UK consumers are becoming mindful shoppers say BFC and Clearpay
The UK is becoming a nation of “mindful shoppers”, a new report commissioned from Oxford Economics by the British Fashion Council and buy-now-pay-later giant Clearpay shows.
The State of Retail Report says that consumers are “looking to make more responsible retail choices”.
“Buoyed by the ‘Blue Planet effect’ and accelerated by the pandemic”, the report shows more than 65% of people surveyed say that making environmentally-conscious fashion purchases is either ‘very important’ or ‘fairly important’.
And 62%+ of respondents agree that ‘long term wearability is the most important factor when buying clothes’. Meanwhile, 70% of respondents want to make better and environmentally-friendly and conscious purchases.
This is a clear shift in purchasing priorities compared to just a few years ago and the shift is also mirrored in the latest sales data from Clearpay, which shows consumers investing more in the clothing they buy on the platform. On average they’re spending £188 on clothing, beauty, cosmetic products and jewellery this year, up from £163 in 2020.
Perhaps even more significant, Clearpay data shows an average of 10,000+ shopping referrals to sustainable merchants per month.
Fashion futurist Geraldine Wharry says in the report that “in terms of trends and behavioural shifts, slowing down has been more prominent during the pandemic and we are now focusing on key fashion purchases generally promoting comfort. This has led to a bigger understanding of purchases that have more meaning, more tied in with wellbeing, and need to justify their value in the home.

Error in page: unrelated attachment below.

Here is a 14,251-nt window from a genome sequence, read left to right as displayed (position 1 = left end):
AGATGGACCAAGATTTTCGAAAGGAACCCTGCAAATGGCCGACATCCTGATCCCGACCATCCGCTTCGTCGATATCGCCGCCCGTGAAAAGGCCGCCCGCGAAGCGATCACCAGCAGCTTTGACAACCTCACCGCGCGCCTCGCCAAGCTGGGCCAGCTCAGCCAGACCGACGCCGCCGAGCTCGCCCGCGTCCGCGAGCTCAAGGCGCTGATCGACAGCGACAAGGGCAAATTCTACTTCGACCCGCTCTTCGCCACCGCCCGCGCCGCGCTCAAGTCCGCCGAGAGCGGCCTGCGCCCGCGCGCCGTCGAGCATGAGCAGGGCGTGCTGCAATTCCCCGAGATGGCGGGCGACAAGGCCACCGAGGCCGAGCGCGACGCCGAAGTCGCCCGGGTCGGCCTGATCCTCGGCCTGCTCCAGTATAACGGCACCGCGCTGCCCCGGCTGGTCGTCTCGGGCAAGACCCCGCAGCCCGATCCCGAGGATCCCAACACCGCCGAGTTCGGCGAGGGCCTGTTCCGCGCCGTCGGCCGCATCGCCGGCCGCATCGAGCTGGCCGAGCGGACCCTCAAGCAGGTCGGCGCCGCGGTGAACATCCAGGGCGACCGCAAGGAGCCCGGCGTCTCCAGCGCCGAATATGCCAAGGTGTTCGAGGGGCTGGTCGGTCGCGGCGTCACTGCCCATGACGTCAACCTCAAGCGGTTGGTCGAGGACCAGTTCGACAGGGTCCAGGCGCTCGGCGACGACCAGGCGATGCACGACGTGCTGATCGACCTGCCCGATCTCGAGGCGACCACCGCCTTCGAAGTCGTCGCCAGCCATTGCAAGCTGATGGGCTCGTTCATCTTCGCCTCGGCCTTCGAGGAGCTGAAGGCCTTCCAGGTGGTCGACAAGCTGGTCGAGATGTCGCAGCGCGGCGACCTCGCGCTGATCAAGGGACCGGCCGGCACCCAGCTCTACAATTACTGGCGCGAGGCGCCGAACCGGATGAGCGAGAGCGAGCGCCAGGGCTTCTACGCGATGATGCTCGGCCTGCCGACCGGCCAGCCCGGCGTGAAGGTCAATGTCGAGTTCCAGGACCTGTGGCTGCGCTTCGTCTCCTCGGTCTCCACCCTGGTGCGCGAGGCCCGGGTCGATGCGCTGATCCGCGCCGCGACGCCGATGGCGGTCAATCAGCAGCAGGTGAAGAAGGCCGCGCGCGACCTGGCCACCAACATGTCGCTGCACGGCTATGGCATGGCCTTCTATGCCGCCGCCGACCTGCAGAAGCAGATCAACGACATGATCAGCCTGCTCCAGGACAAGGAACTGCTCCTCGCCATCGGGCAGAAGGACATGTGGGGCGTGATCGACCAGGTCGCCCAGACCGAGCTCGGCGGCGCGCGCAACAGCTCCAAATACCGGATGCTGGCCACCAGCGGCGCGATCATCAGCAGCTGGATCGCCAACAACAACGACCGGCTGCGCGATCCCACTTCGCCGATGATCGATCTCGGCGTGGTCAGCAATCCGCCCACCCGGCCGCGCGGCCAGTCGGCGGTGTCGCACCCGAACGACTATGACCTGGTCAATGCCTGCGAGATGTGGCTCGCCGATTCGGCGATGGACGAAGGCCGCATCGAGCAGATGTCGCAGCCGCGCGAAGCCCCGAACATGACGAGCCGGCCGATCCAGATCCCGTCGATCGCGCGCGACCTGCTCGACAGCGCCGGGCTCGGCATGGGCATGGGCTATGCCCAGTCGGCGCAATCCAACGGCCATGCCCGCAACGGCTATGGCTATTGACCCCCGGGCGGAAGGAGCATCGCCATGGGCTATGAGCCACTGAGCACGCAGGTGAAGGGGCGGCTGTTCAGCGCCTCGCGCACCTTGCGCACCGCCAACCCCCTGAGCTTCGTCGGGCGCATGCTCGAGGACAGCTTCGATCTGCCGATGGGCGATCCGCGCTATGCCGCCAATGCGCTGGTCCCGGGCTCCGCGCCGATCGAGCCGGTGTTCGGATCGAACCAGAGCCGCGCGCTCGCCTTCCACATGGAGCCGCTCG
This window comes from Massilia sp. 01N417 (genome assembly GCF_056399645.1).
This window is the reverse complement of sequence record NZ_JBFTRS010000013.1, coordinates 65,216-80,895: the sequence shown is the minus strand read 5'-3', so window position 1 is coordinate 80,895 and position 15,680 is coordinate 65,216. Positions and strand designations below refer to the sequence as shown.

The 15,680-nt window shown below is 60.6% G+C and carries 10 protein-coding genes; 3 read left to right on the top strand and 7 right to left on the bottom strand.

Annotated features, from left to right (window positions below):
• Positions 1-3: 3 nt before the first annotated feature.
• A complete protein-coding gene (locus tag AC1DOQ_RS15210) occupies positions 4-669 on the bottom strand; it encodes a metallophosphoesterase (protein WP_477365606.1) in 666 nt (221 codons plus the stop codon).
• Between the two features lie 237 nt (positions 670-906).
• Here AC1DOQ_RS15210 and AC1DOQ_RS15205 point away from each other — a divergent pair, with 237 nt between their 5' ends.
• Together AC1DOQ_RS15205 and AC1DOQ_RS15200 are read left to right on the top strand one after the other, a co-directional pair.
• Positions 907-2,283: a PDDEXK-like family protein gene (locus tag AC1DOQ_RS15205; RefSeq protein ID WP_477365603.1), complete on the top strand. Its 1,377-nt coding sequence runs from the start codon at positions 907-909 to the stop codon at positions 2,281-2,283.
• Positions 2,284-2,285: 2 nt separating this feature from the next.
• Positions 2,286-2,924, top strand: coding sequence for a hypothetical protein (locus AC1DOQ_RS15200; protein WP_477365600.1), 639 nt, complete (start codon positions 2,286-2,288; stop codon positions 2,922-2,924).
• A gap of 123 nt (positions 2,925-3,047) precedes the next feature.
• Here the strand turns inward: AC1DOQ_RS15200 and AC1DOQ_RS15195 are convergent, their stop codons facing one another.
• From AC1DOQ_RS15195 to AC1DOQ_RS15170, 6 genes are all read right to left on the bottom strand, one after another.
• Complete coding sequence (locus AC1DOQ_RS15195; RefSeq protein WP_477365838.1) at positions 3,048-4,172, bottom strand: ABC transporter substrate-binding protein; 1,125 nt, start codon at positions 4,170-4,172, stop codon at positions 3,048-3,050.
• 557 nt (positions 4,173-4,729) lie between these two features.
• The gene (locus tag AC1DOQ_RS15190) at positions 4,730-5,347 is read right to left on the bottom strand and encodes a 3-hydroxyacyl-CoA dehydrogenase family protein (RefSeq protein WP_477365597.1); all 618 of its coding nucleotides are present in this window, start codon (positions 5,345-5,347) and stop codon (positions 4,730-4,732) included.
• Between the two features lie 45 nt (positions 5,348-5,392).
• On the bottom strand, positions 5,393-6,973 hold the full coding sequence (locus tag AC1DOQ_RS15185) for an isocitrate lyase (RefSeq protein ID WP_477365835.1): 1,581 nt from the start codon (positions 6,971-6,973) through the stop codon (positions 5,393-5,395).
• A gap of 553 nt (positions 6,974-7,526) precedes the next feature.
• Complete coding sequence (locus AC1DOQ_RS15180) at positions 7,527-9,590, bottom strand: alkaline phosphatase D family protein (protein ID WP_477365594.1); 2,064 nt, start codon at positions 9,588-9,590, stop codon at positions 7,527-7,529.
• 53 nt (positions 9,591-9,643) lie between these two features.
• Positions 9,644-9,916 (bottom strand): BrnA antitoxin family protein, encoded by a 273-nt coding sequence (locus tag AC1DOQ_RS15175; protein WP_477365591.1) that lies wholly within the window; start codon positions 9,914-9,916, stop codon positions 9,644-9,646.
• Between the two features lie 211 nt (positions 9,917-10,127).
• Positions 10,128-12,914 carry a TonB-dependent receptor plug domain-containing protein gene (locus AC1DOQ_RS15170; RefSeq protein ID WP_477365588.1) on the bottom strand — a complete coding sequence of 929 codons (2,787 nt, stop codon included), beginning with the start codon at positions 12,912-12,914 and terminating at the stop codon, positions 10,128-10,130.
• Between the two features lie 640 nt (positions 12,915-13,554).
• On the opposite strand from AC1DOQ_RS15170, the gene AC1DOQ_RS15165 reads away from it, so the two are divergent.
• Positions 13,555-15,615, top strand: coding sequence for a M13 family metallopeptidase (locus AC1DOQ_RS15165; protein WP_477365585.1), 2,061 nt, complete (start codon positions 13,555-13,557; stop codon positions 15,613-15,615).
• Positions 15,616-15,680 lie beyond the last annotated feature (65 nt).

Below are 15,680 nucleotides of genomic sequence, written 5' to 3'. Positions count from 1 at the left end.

“Fashion has always been about utility and directly informed by the technological and societal shifts of the time. It re-spins them into what we wear as a mirror of what is happening in society. Wellness and eco-mindfulness are now completely reshaping our relationship with clothing choices”.
Meanwhile, Clearpay’s own fashion & beauty psychologist, Shakaila Forbes-Bell, said: “Studies suggest that in times of crisis, such as a global pandemic, consumers seek simplicity and adopt a sociological approach to shopping, favouring pragmatism over materialism. This psychological shift has caused an increased interest in sustainability, with customers expressing a decreased desire to buy clothes simply because they’re fashionable and an increased desire to buy in a more environmentally-friendly way. As a result, sustainable clothing has gained renewed interest, with consumers being more swayed by Intrinsic motivations as they attempt to marry their core beliefs with their personal style and shopping habits.”
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